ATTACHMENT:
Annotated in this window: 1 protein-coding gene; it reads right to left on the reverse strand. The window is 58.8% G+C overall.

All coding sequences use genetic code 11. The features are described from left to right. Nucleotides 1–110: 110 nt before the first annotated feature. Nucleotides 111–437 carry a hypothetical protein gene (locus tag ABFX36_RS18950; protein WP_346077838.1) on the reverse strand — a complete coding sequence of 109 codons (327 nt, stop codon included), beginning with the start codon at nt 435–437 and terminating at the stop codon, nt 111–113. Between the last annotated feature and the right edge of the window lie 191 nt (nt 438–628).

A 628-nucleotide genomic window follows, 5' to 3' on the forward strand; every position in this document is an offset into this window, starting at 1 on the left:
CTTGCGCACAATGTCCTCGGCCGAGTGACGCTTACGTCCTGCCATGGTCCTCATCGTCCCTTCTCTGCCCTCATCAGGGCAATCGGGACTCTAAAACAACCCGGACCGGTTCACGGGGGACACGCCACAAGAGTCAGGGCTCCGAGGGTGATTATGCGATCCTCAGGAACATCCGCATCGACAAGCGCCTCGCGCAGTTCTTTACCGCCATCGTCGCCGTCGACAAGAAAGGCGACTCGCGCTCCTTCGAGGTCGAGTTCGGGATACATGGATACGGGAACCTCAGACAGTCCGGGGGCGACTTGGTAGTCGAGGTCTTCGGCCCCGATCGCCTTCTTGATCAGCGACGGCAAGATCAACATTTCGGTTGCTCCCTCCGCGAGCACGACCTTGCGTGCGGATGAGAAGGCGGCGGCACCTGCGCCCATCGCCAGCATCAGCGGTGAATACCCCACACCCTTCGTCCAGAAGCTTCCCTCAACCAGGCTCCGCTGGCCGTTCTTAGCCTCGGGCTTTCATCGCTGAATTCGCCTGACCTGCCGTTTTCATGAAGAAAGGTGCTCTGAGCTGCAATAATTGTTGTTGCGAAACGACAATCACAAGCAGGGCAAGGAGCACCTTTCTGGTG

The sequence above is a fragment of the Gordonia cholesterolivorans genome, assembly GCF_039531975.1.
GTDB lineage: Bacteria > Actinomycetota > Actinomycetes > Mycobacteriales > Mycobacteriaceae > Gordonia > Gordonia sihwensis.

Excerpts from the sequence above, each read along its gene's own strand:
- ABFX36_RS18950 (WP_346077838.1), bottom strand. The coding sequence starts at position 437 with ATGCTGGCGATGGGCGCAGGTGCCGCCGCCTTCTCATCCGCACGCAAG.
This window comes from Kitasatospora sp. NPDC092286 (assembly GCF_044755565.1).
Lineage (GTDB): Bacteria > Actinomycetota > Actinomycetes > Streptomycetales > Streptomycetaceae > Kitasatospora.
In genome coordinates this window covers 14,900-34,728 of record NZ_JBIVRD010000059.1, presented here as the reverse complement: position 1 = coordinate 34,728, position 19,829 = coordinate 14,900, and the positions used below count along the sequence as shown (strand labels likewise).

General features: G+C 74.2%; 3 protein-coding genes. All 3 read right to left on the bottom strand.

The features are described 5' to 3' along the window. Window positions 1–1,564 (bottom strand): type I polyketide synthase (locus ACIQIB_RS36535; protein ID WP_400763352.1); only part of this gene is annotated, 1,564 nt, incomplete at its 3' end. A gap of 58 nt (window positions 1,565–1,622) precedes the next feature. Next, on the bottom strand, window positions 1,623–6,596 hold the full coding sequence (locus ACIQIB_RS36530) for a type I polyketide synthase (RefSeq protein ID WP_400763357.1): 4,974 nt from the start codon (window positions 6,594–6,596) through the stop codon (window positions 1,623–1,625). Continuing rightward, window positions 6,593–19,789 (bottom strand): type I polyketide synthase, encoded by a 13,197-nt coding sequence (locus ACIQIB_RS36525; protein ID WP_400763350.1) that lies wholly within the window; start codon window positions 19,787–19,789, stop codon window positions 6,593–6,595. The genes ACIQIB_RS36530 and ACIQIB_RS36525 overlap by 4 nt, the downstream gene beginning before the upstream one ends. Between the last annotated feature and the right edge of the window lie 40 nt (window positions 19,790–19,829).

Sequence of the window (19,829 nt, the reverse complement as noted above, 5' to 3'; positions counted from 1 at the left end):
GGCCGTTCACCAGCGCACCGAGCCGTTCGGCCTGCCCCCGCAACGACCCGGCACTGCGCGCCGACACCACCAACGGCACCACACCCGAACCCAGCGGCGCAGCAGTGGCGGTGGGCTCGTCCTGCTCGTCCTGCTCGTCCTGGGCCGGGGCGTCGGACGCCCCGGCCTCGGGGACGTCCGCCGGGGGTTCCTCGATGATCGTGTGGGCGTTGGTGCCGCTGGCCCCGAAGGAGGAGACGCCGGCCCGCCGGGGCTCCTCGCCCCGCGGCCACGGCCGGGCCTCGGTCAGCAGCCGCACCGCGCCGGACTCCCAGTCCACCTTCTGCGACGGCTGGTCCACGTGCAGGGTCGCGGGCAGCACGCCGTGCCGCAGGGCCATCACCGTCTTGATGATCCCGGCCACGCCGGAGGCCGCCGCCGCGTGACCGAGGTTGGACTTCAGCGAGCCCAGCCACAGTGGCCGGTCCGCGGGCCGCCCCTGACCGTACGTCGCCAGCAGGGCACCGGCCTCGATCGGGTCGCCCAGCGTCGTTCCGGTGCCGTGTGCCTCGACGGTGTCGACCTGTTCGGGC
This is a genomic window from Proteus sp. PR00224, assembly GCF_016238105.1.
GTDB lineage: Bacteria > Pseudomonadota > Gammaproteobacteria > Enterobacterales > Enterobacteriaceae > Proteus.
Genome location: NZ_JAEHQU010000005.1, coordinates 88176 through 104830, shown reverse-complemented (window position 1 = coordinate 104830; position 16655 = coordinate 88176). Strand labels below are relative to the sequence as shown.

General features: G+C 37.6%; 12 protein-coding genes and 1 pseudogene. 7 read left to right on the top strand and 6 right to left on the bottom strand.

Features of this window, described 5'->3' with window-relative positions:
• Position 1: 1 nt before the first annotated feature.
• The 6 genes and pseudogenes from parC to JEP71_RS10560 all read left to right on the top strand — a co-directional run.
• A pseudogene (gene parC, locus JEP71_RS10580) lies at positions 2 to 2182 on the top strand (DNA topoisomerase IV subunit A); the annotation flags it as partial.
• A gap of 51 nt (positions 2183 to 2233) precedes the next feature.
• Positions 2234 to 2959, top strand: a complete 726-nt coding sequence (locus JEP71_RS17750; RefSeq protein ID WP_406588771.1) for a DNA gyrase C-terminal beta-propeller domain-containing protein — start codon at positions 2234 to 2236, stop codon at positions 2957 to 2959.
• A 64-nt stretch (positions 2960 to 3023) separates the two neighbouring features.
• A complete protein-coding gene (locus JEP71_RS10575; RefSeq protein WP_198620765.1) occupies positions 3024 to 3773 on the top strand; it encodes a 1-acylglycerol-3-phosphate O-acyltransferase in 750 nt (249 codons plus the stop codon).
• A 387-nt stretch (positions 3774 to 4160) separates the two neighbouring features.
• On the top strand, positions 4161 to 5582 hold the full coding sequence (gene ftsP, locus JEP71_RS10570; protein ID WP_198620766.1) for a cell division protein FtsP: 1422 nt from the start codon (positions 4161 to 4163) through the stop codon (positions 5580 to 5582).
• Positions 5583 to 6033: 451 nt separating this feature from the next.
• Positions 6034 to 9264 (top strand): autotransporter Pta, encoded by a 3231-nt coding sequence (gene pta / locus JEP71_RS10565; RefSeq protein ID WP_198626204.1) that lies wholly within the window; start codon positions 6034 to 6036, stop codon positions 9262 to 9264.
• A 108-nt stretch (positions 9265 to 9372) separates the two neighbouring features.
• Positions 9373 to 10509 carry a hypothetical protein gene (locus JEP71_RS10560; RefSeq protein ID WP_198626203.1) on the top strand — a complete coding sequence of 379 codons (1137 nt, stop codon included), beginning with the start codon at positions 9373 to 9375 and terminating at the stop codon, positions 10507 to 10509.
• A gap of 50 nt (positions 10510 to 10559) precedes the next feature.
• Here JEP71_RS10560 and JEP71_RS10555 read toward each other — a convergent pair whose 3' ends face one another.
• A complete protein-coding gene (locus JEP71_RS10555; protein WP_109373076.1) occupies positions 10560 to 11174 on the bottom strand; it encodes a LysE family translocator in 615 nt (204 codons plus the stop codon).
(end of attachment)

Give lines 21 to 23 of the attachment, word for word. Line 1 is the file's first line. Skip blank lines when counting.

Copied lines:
• Position 1: 1 nt before the first annotated feature.
• The 6 genes and pseudogenes from parC to JEP71_RS10560 all read left to right on the top strand — a co-directional run.
• A pseudogene (gene parC, locus JEP71_RS10580) lies at positions 2 to 2182 on the top strand (DNA topoisomerase IV subunit A); the annotation flags it as partial.